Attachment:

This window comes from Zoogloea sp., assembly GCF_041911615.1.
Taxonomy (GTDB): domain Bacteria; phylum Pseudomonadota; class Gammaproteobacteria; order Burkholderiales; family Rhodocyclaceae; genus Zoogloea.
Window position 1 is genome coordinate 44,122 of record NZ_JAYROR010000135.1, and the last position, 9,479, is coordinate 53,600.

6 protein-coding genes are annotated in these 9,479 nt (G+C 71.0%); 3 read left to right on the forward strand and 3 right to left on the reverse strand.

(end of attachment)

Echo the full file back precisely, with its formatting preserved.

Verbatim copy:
This window comes from Zoogloea sp., assembly GCF_041911615.1.
Taxonomy (GTDB): domain Bacteria; phylum Pseudomonadota; class Gammaproteobacteria; order Burkholderiales; family Rhodocyclaceae; genus Zoogloea.
Window position 1 is genome coordinate 44,122 of record NZ_JAYROR010000135.1, and the last position, 9,479, is coordinate 53,600.

6 protein-coding genes are annotated in these 9,479 nt (G+C 71.0%); 3 read left to right on the forward strand and 3 right to left on the reverse strand.